TOM: Very well then where does the Bible tell us to wipe out all false religions?
Fortunately at this point John is so angry that he has a stroke.

I have used the word calumny which appears so often in the English translations of Calvin’s Institutes. The word means “defamation”, but I suspect to Calvin (who wrote in French) it means “wicked lie”. This raises an interesting observation of mine, as I read philosophical and religious works I suspect that when the author turns nasty and gets excited they are probably trying to cover a weak point in their argument. If this is the case then it appears that Calvin was always aware that most of his theology was weak; as he was constantly trying to cover his doubts with aggressive assertions. Do you remember Mlodinov’s point from my first essay?
“In all these instances, people thought they were being objective, but their objectivity was an illusion. In truth our everyday analyses always depend on prior beliefs and desires. If we want to reach a certain conclusion, our brains will alter the way we perceive and weigh data and analyze arguments. And – most important – our brains do this beneath our level of awareness.”

The error of fundamentalism

After 1860 the theory of Evolution and Natural Selection was slowly verified, these theories provided persuasive alternatives to the fundamentalist theory of creation. In 1910, the Presbyterian Church (notably Calvinistic) in the USA adopted Biblical inspiration and the inerrancy of scripture as a result of this inspiration, as one of their essential articles of faith. As a statement this is not meaningful, especially to Christians who search the Bible for the underlying allegorical content. Inerrancy implies the scriptures must give exactly the same concept to all people in all times.

Worse still, when fundamentalism falls back onto strict legalistic definitions, it is not permissible to apply any independent alternative interpretations to the Bible. This has always been a problem; for instance in 2 Corinthians 3:6 St Paul states: (We are) …ministers of the new testament; not of the letter, but of the spirit: for the letter killeth, but the spirit giveth life. Thus the Bible, as it was finally compiled, contains an explicit warning against applying the “letter of the law” from religious texts, including all the previously written sections of the Bible.

The question we are addressing is: What, if anything, went wrong with religious thinking in the West? My answer is that Calvinistic fundamentalism fell back on relying on the Bible as a legal code and as a result personal meditation and reflection on spiritual or transcendent possibilities was opposed and discouraged.

To this day the idea of a transcendent source that might inspire the individual reader, poses a threat to the order and power structures of the modern churches and mosques. Personal revelation is discouraged. All this despite St Paul’s injunction to: work out your own salvation with fear and trembling. (Philippians 2:12). The churches prefer their members to believe what they are told and taught by the church. By contrast the bible claims that God wants seekers who discover spiritual transcendence for themselves. For example in Jeremiah 31:34 we read: “And they shall teach no more every man his neighbour, and every man his brother, saying, Know the LORD: for they shall all know me, from the least of them unto the greatest of them, saith the LORD:…” This passage is repeated again in the New Testament in Hebrews 8:11.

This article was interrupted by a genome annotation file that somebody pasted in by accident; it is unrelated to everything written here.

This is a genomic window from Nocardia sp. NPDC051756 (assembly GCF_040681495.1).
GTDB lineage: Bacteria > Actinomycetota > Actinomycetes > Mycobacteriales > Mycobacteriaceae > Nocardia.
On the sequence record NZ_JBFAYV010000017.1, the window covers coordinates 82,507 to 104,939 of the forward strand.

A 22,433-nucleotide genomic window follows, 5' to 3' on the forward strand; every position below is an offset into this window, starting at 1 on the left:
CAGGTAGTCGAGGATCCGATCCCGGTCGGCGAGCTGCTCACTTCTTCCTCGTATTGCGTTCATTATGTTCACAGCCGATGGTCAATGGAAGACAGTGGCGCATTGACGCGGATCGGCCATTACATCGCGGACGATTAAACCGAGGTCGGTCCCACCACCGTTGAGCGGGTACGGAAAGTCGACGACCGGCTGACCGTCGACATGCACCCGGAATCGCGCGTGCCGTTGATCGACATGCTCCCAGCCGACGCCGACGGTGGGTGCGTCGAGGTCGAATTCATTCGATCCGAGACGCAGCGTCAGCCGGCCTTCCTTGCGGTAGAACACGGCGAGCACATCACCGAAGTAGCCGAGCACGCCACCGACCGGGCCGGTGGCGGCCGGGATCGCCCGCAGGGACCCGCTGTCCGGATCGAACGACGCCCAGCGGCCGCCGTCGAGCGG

If you read the life of Jesus in the gospels, especially Luke’s gospel, you will find that Jesus constantly faced arguments about the interpretation of “the law” from the religious authorities i.e. the Scribes, Pharisees and Lawyers (remember that Jerusalem was governed by religious law at that time). The gospel texts state quite clearly it was the intention of these authorities to convict Jesus of heresy and have him executed. Jesus’ replies seem simple enough, but they had spiritual depth and therefore on a quite different wavelength to the objections of his opponents. This irritating simplicity cost him his life, but this is why he had come to earth. A hundred years ago Albert Schweitzer pointed out that while you can find an historical Jesus in the Bible, you really need to look for the resurrected Jesus as a spiritual (or transcendent) presence in the world today.

All this serves to illustrate the point of Depak Chopra in my first essay. “… Faiths promote their own agendas. They want followers who pose no doubts. They insist that their dogmas were handed down by God, even when history reveals that they were handed down by powerful clerics …”